Health officials had to face a pandemic. Then came the death threats.


CHICAGO – Leaders of local and state health departments have been subjected to harassment, personal insults and death threats in recent weeks, a response from an angry and public minority that says the mask requirements and restrictions on companies have gone too far.

A top health official, Dr. Barbara Ferrer, director of the Los Angeles County Department of Public Health, released a statement Monday condemning the attacks on public health directors and revealing that she faced repeated threats to her safety.

“The death threats began last month, during a COVID-19 public Facebook briefing when someone casually suggested that I be shot,” Ferrer said in a statement. “I didn’t see the message right away, but my husband did, my children did, and my colleagues did, too.”

“It is deeply troubling,” he added, “to imagine that our doctors, nurses, epidemiologists and environmental health specialists who are working hard on infectious diseases or any of the other members of our team would have to face this level of hatred.”

Across the country, many public health officials entered the coronavirus pandemic with basic staffing and tight budgets, leaving them ill-prepared to handle a growing crisis. Before the pandemic, they had focused on disease prevention, contact tracing for communicable diseases, vaccines, and anti-smoking and vaping campaigns.

Now some of them, who suddenly face the public with regular television briefings on efforts to combat the coronavirus, choose to abandon their positions entirely.

Lori Tremmel Freeman, executive director of the National Association of County and City Health Officials, said last week that dozens of top health officials have resigned or been fired since the pandemic began. At least four state health directors have resigned from their positions; Dr. Amy Acton, Ohio state director of health, resigned this month after suffering anti-Semitic attacks and protests by armed protesters in her front yard.

Dr. Umair A. Shah, executive director of the Harris County, Texas department of public health, which includes Houston, described a tense new role. “Now that we are quite visible and part of very difficult decision-making, naturally those decisions are having an incredible impact on community members in a very specific way,” Shah said. “That’s where the problem comes in.”

Not all officials have said why they are leaving, and some have cited personal reasons or planned retirements, but Freeman said he had heard many reports of bullying.

“There is a big red target on their backs,” Freeman said. “They are becoming villains because of their guide. In normal times, they are very trustworthy members of their community. “

Some critics of public health managers have said they believe that allowing companies to operate is worth the risk of spreading the coronavirus, and that health managers are too cautious about reopens. Others have cited conspiracy theories that the coronavirus is a hoax; that the development of a vaccine is part of a massive effort to track citizens and monitor their movements; and that wearing a mask or fabric face covering is a practice that impedes personal freedom.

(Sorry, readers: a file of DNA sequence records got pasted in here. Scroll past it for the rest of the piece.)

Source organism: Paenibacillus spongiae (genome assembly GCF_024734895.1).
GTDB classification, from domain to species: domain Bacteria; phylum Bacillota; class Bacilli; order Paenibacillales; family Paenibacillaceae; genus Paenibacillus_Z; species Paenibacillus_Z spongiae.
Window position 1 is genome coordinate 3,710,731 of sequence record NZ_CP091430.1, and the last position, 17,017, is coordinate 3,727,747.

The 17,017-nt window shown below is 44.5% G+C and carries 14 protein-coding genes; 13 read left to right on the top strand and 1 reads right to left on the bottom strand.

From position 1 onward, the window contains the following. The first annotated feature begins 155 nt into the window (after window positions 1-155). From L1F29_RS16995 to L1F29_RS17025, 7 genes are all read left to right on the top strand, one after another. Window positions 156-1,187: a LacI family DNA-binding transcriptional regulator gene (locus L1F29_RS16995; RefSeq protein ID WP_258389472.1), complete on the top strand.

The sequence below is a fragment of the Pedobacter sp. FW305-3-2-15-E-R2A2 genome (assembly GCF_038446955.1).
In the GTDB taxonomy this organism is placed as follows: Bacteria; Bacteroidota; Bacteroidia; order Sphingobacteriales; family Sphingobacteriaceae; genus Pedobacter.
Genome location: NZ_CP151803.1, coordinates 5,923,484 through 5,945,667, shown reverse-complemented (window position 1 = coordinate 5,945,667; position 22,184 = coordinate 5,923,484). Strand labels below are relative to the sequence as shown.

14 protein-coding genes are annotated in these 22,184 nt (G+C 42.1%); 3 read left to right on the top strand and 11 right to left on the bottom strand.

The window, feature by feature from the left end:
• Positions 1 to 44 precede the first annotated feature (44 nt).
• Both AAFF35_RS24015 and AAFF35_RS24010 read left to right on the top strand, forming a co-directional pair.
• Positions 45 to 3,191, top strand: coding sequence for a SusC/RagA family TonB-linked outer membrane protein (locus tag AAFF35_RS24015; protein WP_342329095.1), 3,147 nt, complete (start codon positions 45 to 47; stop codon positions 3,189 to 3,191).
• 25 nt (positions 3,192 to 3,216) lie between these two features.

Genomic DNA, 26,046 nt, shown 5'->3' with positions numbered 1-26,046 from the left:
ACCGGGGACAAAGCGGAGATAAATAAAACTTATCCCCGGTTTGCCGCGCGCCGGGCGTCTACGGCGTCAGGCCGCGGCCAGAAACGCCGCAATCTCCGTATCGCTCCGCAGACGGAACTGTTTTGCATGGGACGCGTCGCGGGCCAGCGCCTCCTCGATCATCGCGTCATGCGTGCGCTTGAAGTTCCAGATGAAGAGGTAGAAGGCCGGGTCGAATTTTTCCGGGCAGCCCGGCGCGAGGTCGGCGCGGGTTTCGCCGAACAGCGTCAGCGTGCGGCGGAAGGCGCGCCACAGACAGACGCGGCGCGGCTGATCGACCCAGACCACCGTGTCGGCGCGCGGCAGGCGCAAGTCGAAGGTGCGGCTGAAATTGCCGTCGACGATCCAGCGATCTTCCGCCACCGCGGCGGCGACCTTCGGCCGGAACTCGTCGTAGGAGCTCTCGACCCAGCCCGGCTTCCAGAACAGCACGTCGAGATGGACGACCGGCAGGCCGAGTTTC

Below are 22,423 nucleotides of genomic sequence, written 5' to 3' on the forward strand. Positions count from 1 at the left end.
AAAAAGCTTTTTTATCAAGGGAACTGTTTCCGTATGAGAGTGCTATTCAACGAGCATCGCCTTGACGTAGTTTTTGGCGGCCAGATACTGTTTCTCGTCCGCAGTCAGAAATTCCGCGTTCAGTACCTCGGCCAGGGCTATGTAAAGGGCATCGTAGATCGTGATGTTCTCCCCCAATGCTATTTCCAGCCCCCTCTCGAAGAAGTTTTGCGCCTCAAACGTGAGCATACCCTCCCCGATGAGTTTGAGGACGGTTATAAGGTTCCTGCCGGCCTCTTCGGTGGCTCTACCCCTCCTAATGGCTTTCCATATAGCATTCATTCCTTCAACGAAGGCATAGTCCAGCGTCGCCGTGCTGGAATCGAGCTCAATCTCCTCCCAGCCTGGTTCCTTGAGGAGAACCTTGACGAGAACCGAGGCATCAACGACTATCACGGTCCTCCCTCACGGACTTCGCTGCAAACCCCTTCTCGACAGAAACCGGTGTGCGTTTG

In Washington state, where rural counties are struggling with new outbreaks and trying to warn residents to take basic precautions to stop the spread of the virus, pleas from local health officials have often been met with hostility and threats. .

In Yakima County, which has more than six times as many cases per capita as the county that includes Seattle, hospitals have reached capacity and patients have been moved to other locations for medical care. Gov. Jay Inslee warned over the weekend that “we are frankly at the breaking point,” and has said he would require Yakima residents to cover their faces in an effort to stem the spread of the virus.

“I have been called a Nazi on numerous occasions,” said Andre Fresco, executive director of the Yakima Health District. “They told me not to appear in certain businesses. They have called me a communist and a Gestapo. I have been cursed and generally treated in a very unprofessional manner. It is very difficult.”

In California, angry protesters have tracked down the addresses of public health officials and have gathered outside their homes, singing and holding signs. Last week, a group called Freedom Angels did exactly that in Contra Costa County, California, filming and posting the videos on Facebook.

“We came here today to protest in front of the home of our county public health officials, and some people might have trouble with that, we took it home,” one woman said in a video. “But I have to tell them that they will come to our houses. Their agenda is contact tracing, testing, mandatory masks and ultimately an injection that has not been tested, “she said, apparently referring to a vaccine even though none have been approved.

Dr. Nichole Quick, director of health for Orange County, California, resigned when the protests and harassment escalated after an order to demand facial masks at certain businesses, including supermarkets and pharmacies. Emily Brown, director of the Rio Grande County Public Health Department in rural Colorado, was fired when she encountered community resistance to the stricter standards she had encouraged.

Headings across the country have prompted industry officials to ask if there is a leadership shortage for health departments, even as they fight the pandemic.

“We have never seen this level of vitriol before,” said Kat DeBurgh, executive director of the California Association of Health Officials. “I am not only concerned with the present, but also with the future. When subjected to such harassment, who will intervene in these jobs?


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